Having played and reviewed 911 Operator recently, knowing I owned 112 Operator as well, I figured I may as well play it too. As far as I’m aware, it’s essentially the game, but having looked at the store page and some reviews, it’s made some improvements on the original. Hopefully, enough that I enjoy this game more than its predecessor, even if it shifts from a US-centric perspective.
Overall, not much has changed from the gameplay of 911. Your primary task is still responding to 911 calls and directing emergency vehicles to the proper incidents. The major difference I saw was in the packaging, as the presentation is more advanced here. Icons still show up on the city map, outlining the basic issue and what’s needed, but clicking on them shows more information than before. In the previous title, all you’d see was a brief text summary of what was going on. However, with 1O, you get a visual representation of the emergency responders, involved people, and important objects, such as vehicles. Another important change is when progressing in the Campaign, you’re assigned more territory to cover, as long as you meet certain objectives. You’ll certainly notice a difference between handling a few dozen districts compared to the starting amount of three.
Since 112 is still a form of resource manager, its controls were largely the same and worked just as well as how they were in the first game. Unless I completely missed them in 911 though, 112 adds more control features on how you direct units, giving the player more finesse and options. One I used often was having the first units arrive at an incident and waiting for the last police car to show up before heading in. It’s much more effective for three police cars to handle a drug lord’s base instead of each one barging in on arrival and waiting for backup.
112 comes much closer to a story throughout the Campaign than 911 did. Unfortunately, there isn’t really a well-defined main character, even though he has a daughter. It’s honestly a little odd to me how close they approach the idea of giving this person some character, including a soap opera scene no one would take seriously, but by the end, you still know next to nothing about the guy. Either way, it progresses through this character’s career as a 911 dispatcher, rapidly gaining additional responsibilities and unlockables, such as overseeing other dispatchers. It’s more of a small guiding factor to direct your game progress than a story, though.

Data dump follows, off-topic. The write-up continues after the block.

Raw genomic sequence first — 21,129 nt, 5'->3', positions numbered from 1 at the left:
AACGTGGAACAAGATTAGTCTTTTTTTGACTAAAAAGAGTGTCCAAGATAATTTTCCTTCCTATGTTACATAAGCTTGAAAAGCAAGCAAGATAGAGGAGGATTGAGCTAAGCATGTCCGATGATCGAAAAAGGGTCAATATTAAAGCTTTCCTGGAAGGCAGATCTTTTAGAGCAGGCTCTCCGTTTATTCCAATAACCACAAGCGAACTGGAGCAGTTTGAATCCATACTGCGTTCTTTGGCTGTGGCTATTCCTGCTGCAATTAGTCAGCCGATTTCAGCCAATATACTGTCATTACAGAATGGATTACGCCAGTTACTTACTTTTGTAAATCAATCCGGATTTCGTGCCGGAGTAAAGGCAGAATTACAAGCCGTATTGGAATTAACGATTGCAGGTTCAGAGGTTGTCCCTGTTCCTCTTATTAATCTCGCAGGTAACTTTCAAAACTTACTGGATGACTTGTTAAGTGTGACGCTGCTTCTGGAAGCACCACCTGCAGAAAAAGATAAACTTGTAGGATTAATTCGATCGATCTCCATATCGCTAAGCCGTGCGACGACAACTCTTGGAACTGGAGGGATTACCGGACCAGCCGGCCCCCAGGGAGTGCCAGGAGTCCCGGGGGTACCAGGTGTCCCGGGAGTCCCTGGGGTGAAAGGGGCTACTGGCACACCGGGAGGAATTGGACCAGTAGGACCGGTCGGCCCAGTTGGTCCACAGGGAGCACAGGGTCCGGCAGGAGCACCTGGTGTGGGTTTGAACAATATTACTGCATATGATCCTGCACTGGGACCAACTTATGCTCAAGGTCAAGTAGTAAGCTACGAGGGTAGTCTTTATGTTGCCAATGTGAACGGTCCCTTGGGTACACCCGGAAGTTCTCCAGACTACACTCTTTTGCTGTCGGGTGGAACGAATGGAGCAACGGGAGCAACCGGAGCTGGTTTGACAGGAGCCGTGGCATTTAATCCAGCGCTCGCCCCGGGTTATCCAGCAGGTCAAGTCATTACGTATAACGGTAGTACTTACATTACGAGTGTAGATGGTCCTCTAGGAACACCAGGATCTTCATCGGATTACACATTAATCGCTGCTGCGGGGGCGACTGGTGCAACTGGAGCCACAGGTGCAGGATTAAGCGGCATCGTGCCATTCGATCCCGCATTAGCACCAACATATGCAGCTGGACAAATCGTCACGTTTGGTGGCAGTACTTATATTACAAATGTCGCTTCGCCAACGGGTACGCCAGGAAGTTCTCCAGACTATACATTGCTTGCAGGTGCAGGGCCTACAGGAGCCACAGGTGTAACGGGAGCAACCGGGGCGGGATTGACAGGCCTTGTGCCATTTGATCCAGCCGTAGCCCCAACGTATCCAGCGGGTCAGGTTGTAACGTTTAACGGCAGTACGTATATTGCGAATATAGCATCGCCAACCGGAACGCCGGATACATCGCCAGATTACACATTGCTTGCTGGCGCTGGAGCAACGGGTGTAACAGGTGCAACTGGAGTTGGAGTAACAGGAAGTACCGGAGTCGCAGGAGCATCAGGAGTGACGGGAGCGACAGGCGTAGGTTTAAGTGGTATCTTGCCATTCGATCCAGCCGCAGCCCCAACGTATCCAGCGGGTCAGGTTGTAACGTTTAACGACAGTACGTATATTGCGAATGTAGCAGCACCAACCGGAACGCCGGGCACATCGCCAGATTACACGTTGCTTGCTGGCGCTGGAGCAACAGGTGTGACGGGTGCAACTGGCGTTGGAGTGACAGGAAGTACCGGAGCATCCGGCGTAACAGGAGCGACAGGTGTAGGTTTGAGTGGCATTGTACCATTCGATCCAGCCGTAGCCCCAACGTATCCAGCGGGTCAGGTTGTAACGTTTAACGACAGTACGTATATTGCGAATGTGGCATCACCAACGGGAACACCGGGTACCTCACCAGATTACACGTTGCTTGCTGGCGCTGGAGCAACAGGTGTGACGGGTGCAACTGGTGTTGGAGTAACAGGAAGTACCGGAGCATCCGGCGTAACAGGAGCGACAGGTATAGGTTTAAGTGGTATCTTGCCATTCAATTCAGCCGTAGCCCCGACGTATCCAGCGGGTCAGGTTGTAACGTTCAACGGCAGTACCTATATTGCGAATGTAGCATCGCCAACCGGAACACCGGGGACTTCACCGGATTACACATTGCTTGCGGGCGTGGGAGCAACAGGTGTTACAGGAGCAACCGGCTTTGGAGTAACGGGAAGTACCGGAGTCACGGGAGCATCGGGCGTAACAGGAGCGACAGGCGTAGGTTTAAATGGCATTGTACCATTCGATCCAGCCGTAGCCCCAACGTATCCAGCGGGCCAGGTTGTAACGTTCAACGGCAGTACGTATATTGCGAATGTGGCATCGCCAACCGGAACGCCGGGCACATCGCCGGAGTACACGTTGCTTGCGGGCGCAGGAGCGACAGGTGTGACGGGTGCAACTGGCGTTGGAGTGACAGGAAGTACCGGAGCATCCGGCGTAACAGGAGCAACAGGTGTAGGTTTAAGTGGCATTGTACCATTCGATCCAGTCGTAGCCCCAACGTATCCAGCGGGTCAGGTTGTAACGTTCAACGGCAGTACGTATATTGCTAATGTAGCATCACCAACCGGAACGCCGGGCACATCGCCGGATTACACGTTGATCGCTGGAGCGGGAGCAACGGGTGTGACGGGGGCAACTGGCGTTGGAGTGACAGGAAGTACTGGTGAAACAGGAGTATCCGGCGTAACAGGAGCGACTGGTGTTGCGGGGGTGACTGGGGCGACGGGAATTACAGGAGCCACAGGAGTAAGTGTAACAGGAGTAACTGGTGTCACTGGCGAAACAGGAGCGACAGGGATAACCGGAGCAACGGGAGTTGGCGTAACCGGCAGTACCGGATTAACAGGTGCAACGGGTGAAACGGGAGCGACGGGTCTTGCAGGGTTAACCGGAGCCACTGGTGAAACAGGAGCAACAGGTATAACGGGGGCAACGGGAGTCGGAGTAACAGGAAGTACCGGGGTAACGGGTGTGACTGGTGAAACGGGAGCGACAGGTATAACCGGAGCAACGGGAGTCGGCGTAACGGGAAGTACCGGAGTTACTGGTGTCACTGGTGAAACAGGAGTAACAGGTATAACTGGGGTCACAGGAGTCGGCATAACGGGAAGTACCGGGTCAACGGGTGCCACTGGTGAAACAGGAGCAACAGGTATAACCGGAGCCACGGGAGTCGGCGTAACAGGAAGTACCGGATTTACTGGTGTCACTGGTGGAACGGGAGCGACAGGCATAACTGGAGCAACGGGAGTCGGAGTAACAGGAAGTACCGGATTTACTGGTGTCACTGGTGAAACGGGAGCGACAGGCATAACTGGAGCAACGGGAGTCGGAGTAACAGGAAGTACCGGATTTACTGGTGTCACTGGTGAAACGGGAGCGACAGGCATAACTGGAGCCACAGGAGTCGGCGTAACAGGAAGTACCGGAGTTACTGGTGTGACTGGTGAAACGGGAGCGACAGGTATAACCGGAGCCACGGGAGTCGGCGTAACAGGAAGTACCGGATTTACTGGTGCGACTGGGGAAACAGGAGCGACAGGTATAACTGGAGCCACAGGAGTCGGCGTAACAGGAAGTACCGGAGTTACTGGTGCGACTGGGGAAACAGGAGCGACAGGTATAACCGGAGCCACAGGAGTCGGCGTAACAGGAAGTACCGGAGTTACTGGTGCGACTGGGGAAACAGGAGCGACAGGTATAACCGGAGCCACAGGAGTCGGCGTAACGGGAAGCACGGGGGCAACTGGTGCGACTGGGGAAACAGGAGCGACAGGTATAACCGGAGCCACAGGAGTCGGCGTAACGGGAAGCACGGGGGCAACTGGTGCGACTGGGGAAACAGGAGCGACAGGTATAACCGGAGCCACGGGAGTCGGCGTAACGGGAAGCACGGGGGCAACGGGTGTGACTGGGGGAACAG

There’s not much to change from one game to the next when a large amount of what you see is a city map, and I didn’t notice improvements in things like icons or character portraits. On that note, though, even if it’s not a big deal, having simple visuals showing what’s taking place at emergency sites is considerably more clear and more interesting than one or two sentences of text. Watching firefighters clear away debris while the ambulance team waits to rush in and aid the injured helps me better understand how these roles interact with one another.
I was a bit surprised when I heard some basic music playing, which was one of my complaints from 911. Radio chatter wasn’t a welcome substitute for tunes for me, and though it’s not very pronounced, it still breaks up monotonous silence better than recycled dialogue between different parties. There’s still a bit too much of that for my taste, as they repeat so often, but it might help set the ambiance for those who’d get immersed in this game. Plus, the radio static didn’t seem as screechy this time. As a trade-off, the voice-acting wasn’t any better compared to 911, as some deliveries seemed worse to me.
🔍 If you’re unclear on whether a police intervention will need transport, look at the icon as the police handle it. The suspect will clear it up. A ticket or money symbol means they’ll leave once the ticket is issued, but handcuffs indicate they’ll haul the perp to jail.
🔍 When progressing in the Campaign, you’ll want to reserve a decent amount of money in case one of the upcoming objectives includes buying a specific vehicle.
🔍 I switched the action too fast forward, and when a new incident popped up, I’d slow the action down so I could process them.
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